Tennessee as a case study on LGBT activism in a highly religious state
While many states experience a divide between faith communities and LGBT activists, the religious-secular divide is less apparent in Tennessee. This is partly because many activists are themselves people of faith who go to church. In addition, many activists who are not religious see the importance of working within faith communities to achieve LGBT equality. As a result, collaborations and ongoing alliances are more pronounced in Tennessee than in many other states. Through their work together on legislative and media campaigns, they are putting a face on being religious and being pro-equality.
This cultural context of Tennessee sheds light on what it takes to move a highly religious population toward greater acceptance of the moral equality of LGBT Americans. The overall lesson is that high levels of conservative religious participation in a state do not present insurmountable roadblocks toward achieving LGBT equality. In fact, religious conviction can be an asset for equality efforts when effectively engaged. Tennessee demonstrates that well-coordinated LGBT/faith organizing can achieve remarkable success, despite religious and political opposition. Tennessee also illustrates an ongoing challenge faced by other states: how to cross racial boundaries in LGBT work so that the agenda for equality is broad rather than narrow, and all groups have a seat at the table.
Tennessee is often considered to be divided into three regions: western (which includes Memphis), middle (which includes Nashville), and eastern (a more rural region with smaller cities). Each region has its own distinct culture, history, and challenges. Accordingly, this report’s research and presentation is structured with these distinctions in mind. In the pages that follow, we will explore these three regions of the state. Briefly, though, this is what we discovered:
- LGBT activists and faith allies in Tennessee have attained a remarkable level of success in a state with a high level of religious affiliation. Despite faith-based opposition that is well-organized and well funded, LGBT advocates have devel- oped creative strategies and messages regarding LGBT equality rooted in faith.
- Tennessee exhibits less of a religious/secular divide between faith groups and LGBT activists than exists in other states. Many LGBT advocates are themselves faith leaders, and many LGBT organizations recognize that effective faith alliances and targeted faith messaging are critical to success.
- Despite these efforts, serious challenges remain within key faith communities, including white evangelicals, Catholics, and African-American churches. Key to increasing the success of LGBT organizing work in Tennessee is expanding faith alliances. In some cases that means crafting outreach strategies and collaborative efforts to meet communities where they are.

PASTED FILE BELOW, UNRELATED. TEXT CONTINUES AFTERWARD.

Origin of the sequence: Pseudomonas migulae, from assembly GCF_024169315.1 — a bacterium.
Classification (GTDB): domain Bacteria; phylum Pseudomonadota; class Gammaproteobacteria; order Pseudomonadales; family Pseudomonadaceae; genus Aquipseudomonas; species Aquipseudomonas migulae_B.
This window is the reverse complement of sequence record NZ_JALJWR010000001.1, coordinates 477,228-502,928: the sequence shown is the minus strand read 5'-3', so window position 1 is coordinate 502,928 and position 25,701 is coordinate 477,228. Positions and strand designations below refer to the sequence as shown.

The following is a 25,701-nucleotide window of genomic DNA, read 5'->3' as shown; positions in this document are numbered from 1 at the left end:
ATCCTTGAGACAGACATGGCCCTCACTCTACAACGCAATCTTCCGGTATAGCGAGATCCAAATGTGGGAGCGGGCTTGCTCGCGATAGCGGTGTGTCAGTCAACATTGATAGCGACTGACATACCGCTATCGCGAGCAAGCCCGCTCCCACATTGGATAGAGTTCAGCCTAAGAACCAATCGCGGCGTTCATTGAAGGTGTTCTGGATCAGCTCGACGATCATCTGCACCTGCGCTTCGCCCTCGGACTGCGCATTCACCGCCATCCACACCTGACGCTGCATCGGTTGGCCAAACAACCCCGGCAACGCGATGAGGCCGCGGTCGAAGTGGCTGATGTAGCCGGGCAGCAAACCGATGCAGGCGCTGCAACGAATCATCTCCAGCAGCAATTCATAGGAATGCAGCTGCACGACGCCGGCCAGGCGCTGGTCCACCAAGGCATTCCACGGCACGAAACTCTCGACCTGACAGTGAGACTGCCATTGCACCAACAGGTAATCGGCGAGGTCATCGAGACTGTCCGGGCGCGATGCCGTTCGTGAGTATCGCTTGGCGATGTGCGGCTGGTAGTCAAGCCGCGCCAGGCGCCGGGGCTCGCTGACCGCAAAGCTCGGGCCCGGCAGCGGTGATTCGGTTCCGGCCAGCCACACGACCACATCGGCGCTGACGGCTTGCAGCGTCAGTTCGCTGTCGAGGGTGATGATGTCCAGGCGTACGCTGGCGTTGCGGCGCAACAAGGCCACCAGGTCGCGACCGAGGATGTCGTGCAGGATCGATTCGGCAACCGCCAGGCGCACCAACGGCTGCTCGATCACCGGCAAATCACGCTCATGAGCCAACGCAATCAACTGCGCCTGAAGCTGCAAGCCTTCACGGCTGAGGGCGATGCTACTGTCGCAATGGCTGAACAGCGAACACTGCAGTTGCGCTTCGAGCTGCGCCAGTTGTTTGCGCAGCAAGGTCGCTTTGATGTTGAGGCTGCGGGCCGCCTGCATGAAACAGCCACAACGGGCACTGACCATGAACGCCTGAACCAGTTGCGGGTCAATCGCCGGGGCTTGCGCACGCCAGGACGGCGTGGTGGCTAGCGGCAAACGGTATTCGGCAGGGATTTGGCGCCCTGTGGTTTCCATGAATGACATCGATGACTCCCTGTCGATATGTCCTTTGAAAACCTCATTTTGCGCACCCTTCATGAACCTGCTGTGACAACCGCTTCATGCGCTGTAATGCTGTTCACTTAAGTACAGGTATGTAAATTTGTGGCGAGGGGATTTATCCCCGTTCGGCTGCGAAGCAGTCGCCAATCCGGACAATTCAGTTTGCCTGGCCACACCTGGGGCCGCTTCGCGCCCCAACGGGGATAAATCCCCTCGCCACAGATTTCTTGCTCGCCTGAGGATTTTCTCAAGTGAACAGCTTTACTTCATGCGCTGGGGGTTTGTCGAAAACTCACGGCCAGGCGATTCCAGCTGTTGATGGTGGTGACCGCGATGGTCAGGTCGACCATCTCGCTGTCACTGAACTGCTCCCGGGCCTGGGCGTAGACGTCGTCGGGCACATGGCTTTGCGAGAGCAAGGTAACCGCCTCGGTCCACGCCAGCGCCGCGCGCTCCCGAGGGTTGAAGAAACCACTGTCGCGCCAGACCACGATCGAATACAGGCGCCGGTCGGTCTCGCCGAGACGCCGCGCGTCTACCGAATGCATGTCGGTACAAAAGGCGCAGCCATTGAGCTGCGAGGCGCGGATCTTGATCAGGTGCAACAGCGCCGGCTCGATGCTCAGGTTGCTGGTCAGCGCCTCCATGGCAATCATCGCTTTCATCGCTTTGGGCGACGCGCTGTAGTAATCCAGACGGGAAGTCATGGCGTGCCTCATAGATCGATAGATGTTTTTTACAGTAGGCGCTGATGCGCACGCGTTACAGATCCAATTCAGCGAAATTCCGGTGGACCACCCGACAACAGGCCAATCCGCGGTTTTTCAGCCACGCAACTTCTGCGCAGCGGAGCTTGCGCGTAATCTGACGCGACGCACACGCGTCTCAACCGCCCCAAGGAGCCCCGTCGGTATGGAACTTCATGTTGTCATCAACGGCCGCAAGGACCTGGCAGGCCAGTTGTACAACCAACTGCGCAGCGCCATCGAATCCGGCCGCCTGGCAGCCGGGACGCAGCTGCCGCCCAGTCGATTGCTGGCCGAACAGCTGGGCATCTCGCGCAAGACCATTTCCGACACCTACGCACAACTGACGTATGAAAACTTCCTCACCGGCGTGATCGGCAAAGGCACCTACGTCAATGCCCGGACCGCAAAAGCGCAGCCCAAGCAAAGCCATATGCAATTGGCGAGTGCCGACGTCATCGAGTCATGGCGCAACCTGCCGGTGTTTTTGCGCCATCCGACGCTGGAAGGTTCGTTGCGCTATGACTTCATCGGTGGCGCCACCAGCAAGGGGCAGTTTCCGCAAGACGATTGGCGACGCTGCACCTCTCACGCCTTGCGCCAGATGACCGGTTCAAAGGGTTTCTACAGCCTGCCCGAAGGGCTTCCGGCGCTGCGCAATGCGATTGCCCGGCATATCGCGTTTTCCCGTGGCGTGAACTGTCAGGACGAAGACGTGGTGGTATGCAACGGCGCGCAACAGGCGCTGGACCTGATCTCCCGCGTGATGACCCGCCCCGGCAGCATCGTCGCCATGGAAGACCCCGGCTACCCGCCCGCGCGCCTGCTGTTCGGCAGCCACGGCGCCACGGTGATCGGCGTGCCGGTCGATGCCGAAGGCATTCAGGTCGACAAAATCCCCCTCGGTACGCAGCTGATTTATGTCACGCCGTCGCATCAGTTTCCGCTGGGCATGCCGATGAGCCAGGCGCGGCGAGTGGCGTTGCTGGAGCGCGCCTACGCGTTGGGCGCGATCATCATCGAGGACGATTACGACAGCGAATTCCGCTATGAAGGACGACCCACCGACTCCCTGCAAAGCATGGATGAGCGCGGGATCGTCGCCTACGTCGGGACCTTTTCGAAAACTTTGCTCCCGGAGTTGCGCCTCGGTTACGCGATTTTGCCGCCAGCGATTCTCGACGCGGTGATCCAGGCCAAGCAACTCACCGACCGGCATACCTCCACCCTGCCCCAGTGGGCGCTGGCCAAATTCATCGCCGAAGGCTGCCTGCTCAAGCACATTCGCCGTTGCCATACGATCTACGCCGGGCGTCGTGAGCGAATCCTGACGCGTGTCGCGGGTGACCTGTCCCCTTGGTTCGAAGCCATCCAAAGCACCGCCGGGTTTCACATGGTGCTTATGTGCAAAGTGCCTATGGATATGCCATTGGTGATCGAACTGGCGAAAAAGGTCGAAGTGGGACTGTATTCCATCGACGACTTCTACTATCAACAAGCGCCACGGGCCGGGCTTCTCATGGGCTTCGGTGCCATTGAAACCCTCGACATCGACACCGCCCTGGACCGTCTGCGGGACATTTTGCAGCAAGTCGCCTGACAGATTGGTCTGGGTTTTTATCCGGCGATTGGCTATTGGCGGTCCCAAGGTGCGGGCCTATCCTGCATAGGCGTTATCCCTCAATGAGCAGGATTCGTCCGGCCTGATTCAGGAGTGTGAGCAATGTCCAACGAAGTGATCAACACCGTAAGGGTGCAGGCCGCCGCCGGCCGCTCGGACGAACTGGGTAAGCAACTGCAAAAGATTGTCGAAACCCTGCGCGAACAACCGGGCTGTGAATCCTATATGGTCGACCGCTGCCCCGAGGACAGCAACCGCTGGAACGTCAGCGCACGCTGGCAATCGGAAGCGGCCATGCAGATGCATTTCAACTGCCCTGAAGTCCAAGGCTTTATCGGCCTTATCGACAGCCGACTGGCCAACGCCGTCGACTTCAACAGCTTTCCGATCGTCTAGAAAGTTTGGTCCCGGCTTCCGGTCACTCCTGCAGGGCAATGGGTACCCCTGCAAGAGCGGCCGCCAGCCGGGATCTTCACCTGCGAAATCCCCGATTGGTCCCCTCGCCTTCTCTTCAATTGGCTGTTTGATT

- LGBT policy activism has been remarkably effective in the state, securing state- wide hate crimes legislation that includes sexual orientation as a protected cat- egory, and in securing the passage of three local non-discrimination ordinances that address employment issues.
- While certain African-American faith allies are doing brave and significant work in Tennessee to support LGBT moral and civil equality, most do not come from historic African-American churches. African-American and white faith allies agree on the need for more reciprocity in raising issues of social and economic justice for African Americans alongside issues of equal legal rights for LGBT citizens of Tennessee. They see this as indispensible to having more African Americans become a part of the LGBT movement in the state.
- HIV awareness/prevention campaigns have provided critical opportunities for concrete work between LGBT groups and African-American churches. This work tends to be below the radar and involves broader issues of health and sexuality education. Some African-American faith allies, white faith allies, and LGBT activists, however, see this issue area as a way for collaborative work to go forward between these communities.
- Creative faith collaborations, targeted faith messaging, and efforts to expand faith support for equality should not obscure the enormous obstacles that LGBT advocates and allies face in Tennessee. Opposition from religious and political conservatives has increased political support for intolerance and pro- duced negative effects within the LGBT community, where some distrust the validity of any faith activism.
- In addition to cultivating faith allies and making a faith case for equality in Tennessee, growing the organizational and technological sophistication of the LGBT movement in Tennessee is essential to more effectively compete with well-funded and organized opposition.
Rev. Susan Brooks Thistlethwaite is a Senior Fellow and Marta Cook is a Fellows Assistant to the Faith Progressive Policy Initiative and the Progressive Studies Program at the Center for American Progress.
Download this report (pdf)
Download the executive summary (pdf)